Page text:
Come for the products,
stay for the community

The Atlassian Community can help you and your team get more value out of Atlassian products and practices.

Atlassian Community about banner
4,360,583
Community Members
 
Community Events
168
Community Groups

Difference and use cases of Jira issue types: Epic vs. Story vs. Task in Jira

Epic-vs.-Story-vs.-task-EN-800x400.jpg

How are these issue types used in Marketing and Consulting?

Planning, structuring, executing and monitoring tasks and their progress in Jira is made possible by Jira’s elements called Epic, Story and Task. Definition and distinction is oftentimes done for developer teams and their processes, which is why we want to explain them in relation to Marketing and Consulting teams.

Set up from smallest to biggest element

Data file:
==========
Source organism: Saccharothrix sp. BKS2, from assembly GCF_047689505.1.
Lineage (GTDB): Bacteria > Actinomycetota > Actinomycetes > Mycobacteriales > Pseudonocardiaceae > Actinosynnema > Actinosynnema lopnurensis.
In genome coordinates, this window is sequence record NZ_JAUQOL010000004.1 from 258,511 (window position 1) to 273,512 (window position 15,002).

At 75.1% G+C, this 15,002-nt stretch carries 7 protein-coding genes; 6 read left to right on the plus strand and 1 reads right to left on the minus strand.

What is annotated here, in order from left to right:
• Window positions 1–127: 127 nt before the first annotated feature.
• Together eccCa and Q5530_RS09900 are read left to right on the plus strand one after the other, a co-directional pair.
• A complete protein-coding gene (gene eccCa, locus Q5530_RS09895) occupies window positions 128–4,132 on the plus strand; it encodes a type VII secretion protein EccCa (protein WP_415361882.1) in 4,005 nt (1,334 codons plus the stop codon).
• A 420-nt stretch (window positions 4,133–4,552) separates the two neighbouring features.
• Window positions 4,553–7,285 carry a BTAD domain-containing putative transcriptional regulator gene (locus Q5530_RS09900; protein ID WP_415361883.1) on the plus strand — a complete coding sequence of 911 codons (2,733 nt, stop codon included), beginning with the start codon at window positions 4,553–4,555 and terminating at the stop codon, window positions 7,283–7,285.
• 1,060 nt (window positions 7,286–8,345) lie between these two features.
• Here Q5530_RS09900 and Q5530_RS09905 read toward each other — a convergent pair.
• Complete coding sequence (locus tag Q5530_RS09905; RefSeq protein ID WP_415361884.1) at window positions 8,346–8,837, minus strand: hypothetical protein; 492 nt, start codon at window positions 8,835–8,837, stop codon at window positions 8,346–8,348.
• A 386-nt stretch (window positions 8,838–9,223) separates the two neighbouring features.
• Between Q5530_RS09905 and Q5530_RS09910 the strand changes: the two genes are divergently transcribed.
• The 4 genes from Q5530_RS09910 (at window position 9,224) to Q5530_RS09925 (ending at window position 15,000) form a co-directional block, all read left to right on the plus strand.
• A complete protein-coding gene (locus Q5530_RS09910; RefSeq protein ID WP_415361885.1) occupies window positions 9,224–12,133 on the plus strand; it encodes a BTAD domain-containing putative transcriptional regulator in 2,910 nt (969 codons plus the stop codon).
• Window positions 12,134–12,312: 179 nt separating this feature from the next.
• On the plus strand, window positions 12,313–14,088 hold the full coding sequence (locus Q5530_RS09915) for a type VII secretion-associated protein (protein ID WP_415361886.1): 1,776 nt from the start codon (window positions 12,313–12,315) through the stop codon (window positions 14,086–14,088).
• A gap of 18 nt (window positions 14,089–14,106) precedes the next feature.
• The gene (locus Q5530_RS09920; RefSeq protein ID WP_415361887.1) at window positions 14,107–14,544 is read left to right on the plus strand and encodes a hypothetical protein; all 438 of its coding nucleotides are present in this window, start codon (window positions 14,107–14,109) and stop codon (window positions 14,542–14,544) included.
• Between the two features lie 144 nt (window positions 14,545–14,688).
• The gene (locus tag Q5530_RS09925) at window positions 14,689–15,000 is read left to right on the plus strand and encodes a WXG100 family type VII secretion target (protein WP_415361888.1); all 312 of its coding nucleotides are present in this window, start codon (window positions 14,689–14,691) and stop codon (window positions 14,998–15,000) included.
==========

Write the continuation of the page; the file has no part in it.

Tasks

  • Tasks are being used to plan specific tasks which should not take more than 1 working day.
  • They could be part of a bigger project or planned by themselves.
  • Tasks can be separated into subtasks.
  • Tasks can be assigned to a responsible employee (assignee)
  • Tasks are part of a sprint or scrum.
  • They are being worked on actively, can be forwarded to someone else for feedback and can be marked as done when finished.
  • Tasks can be cross-linked and can block each other.

Stories

Tasks can be part of Stories, which means that Stories can be seen as the overriding task, sometimes called User Story. Stories can be a bigger project, like the creation of new landing pages in marketing or the migration of instances in consulting.